Can the quasi-Newton strategies to update $$B_{k}^{-1}$$ efficiently be adapted to update $$(B_k + \frac{1}{t} I)^{-1}$$ efficiently?

That is a question I will need to ponder...

• That's exactly it. The idea of simply using $B_k+\lambda I$ instead of $B_k$ has been growing on me, only to worry about exactly the question you ask at the end, because $B_k^{-1}$ is maintained directly. May 8, 2020 at 14:49

If you are looking for a generalization of $$\max(a,b)$$ for matrices you can use the following:

$$\max(a,b) = \frac{|a+b|}{2}+\frac{|a-b|}{2}. \ \ \ \ \ (1)$$

Now there is a generalization of absolute value for matrices given by $$|A|:=\sqrt{A^T A}$$ (I'm assuming your matrices are real). With this generalization Eq. (1) is valid also for square (real) matrices.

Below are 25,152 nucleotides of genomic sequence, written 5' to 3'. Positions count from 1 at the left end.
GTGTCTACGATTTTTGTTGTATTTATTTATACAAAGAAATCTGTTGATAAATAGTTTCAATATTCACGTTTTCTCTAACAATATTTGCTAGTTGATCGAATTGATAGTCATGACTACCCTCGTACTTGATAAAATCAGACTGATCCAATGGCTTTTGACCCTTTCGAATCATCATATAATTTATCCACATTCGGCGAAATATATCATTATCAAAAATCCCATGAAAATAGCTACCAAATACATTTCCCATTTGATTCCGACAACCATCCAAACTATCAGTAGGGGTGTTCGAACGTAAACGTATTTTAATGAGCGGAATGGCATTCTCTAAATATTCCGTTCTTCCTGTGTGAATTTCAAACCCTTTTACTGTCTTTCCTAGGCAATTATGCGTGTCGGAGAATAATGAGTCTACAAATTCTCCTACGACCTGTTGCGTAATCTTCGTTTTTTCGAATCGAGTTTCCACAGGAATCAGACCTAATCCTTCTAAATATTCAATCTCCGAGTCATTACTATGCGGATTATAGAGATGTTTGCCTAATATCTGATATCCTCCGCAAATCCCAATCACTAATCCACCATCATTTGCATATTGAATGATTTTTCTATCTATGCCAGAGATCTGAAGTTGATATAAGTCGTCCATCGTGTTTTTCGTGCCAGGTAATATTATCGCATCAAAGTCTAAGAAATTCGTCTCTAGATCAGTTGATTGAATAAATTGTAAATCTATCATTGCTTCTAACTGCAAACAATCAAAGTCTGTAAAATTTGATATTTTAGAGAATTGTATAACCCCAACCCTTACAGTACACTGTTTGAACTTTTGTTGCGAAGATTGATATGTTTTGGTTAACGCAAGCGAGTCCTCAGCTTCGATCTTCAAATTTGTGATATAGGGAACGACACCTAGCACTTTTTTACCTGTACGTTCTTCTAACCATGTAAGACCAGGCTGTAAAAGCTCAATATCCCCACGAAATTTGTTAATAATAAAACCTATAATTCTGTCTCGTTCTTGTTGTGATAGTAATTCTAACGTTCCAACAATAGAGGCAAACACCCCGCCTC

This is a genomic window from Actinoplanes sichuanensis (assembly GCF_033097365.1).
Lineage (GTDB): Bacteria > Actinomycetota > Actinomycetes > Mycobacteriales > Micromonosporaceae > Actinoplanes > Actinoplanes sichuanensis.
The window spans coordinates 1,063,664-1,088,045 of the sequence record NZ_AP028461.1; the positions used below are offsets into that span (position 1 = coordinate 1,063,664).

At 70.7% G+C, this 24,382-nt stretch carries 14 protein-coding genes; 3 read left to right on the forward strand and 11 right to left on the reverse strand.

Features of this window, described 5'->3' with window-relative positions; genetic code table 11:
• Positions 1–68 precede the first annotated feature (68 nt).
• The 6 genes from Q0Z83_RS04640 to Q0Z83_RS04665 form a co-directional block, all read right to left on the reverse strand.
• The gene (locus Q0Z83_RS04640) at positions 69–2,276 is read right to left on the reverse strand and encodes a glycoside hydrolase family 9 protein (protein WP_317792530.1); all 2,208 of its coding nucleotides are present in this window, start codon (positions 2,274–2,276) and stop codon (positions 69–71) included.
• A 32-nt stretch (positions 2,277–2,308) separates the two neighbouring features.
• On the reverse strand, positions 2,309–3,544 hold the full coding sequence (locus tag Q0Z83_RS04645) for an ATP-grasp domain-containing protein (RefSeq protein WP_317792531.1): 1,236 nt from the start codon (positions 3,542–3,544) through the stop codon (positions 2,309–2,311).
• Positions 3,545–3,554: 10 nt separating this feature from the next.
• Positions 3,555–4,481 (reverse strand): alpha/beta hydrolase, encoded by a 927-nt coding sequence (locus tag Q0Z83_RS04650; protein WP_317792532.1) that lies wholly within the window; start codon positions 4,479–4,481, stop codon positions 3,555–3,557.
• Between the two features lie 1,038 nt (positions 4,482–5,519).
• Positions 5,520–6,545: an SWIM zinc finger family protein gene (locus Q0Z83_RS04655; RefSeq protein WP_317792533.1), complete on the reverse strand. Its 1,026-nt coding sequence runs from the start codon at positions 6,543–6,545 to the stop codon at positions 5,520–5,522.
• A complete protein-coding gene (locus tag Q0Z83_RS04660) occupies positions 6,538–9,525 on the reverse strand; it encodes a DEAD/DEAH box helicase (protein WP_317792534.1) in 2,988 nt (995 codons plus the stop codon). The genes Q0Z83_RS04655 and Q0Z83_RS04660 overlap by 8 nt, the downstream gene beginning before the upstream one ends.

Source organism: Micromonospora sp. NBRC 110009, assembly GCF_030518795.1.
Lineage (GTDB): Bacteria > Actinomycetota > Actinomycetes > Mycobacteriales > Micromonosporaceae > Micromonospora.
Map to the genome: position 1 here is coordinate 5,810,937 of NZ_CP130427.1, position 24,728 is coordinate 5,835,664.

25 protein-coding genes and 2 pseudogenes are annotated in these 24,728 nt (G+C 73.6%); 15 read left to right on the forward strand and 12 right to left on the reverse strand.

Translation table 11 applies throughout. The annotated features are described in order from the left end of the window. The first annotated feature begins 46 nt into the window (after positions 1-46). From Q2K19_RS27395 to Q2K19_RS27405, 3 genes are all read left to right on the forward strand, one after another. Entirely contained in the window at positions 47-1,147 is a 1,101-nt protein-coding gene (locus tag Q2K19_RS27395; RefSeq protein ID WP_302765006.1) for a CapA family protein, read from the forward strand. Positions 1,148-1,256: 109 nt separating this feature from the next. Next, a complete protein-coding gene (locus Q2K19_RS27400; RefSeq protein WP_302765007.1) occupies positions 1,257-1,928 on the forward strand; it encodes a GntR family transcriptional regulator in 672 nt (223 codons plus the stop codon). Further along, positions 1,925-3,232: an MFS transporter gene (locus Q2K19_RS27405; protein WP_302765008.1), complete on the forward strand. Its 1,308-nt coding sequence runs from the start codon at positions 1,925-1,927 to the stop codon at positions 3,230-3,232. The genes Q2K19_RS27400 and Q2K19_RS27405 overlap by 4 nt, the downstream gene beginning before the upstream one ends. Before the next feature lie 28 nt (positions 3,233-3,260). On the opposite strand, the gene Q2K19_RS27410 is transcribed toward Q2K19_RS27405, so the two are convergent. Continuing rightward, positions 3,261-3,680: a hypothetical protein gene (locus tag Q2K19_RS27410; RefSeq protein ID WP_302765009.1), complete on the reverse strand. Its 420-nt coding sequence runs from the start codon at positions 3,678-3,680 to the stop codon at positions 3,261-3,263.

Edit

The formula above implicitly assumes $$a\ge0, \ b\ge0$$ which may not be necessarily satisfied (Eq. (1) is valid if $$a+b\ge0$$). More generally the function $$\max(a,b)$$ requires to check the positivity of $$a-b$$. This approach cannot be generalized to matrices as there are matrices which are neither positive nor negative semidefinite. However other generalizations are still possible. For example if we know that $$b\ge0$$ (this could be the OP's case as supposedly $$F\ge0$$) we can use

$$\max'(a,b) = \theta(a) \left ( \frac{|a+b|}{2}+\frac{|a-b|}{2} \right ) + (1-\theta(a)) b$$

where $$\theta(x)$$ is Heaviside's function. This function can be generalized to matrices $$x$$ provided $$x$$ is diagonalizable.

• Is this perhaps a generalization of $\max(|a|,|b|)$? Thinking about $a=[-1]$ and $b=[-1]$, in which case the result is $[1]$ instead of $[-1]$. May 8, 2020 at 14:07
• You're absolutely right. I assumed in your case you could assume the arguments to be positive, but perhaps you can only assume $F$ to be non-negative. The formula is valid more generally for $a+b\ge 0$. I edited the post
– lcv
May 8, 2020 at 23:02